"These countries are trying to settle their old accounts with my country," he said. "These forces have nothing but hatred against my country and my nation."
Assad has so far brushed off international pressure and survived years of U.S. and European isolation following the 2005 assassination of Lebanese statesman Rafik al-Hariri, a killing many Western nations held Damascus responsible for.
But as well as Western condemnation, Syria also faces criticism from Arab states and its northern neighbour Turkey.
Rosemary Hollis, Middle East politics lecturer at London's City University, said the U.S. and EU moves would leave Assad and his officials feeling even more isolated.
"It could backfire in the sense that it's not going to moderate the behaviour of the regime, quite the contrary .... The distinct possibility now is that he will become more defiant," Hollis said.
Nadim Shehadi, a Chatham House associate fellow, Middle East and North Africa programme, said previous messages from the West were "ambiguous" and had encouraged Assad to stay in power.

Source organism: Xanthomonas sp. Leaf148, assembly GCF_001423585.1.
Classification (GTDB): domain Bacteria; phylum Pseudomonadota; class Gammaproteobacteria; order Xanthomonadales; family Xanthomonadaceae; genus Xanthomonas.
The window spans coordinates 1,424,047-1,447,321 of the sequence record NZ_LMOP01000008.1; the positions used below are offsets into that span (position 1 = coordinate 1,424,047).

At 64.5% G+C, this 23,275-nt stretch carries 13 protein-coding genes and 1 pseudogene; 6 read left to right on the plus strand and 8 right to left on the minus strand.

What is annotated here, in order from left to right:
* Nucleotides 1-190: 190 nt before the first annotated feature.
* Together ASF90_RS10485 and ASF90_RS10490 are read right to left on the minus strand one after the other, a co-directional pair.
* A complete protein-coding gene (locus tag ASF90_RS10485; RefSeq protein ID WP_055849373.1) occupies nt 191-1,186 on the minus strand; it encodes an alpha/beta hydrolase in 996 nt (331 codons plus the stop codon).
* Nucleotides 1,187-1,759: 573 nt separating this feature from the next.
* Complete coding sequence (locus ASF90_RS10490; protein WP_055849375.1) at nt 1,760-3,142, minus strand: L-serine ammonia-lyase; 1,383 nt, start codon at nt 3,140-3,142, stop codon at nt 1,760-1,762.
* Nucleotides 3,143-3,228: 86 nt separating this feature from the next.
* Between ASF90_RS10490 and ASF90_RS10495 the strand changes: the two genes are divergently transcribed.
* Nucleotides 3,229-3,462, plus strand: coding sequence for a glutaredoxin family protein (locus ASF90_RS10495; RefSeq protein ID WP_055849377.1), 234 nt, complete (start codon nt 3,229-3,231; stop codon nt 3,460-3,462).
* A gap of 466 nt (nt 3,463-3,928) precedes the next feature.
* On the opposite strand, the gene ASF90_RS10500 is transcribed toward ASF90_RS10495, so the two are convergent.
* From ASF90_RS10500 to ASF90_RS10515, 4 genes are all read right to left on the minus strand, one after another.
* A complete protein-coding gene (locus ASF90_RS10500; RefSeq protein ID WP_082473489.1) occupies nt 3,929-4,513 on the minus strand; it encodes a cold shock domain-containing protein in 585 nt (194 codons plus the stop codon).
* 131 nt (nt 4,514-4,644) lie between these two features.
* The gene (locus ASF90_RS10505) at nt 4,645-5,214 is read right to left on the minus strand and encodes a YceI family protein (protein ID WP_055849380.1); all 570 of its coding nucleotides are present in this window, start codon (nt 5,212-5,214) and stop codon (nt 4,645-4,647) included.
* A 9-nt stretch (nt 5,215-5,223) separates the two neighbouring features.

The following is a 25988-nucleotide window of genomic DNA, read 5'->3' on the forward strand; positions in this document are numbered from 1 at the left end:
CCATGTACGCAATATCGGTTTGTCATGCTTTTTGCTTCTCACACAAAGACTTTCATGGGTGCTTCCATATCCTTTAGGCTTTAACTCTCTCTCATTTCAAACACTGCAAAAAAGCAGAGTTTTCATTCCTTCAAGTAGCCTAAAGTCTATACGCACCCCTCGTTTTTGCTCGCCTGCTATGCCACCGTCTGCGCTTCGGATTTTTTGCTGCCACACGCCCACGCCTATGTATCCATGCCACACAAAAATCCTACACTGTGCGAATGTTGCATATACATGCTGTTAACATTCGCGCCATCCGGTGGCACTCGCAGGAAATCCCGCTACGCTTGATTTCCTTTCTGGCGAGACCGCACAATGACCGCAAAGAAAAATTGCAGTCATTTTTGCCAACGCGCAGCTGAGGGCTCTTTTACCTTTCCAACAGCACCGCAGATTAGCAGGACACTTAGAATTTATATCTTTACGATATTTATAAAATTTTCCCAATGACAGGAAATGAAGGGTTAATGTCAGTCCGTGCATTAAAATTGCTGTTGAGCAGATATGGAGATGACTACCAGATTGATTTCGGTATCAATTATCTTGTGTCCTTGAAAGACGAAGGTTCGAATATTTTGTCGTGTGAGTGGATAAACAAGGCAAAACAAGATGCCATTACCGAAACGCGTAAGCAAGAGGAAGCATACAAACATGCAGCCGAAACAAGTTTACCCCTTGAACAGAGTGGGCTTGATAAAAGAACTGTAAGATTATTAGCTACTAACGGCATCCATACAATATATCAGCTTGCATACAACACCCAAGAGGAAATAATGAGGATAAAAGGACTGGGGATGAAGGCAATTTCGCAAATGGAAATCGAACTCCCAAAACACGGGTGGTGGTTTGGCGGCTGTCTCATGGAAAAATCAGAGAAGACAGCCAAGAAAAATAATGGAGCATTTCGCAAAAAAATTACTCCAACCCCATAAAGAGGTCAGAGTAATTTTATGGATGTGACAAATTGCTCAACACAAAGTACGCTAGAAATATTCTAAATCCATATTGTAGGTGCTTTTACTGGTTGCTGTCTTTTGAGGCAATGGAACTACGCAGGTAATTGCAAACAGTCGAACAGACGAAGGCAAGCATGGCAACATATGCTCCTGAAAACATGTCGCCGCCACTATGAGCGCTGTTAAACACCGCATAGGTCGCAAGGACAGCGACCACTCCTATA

"They gave him carte blanche, a licence to kill," he said.
Syria's economy, already hit by a collapse in tourism revenue, could be further damaged by Obama's announcement. U.S. sanctions will make it very difficult for banks to finance transactions involving Syrian oil exports.
It will make it also challenging for companies with a large U.S. presence, such as Shell, to continue producing crude in Syria -- although the impact on global oil markets from a potential shutdown of Syria's 380,000 barrels per day oil industry would be small compared to that of Libya.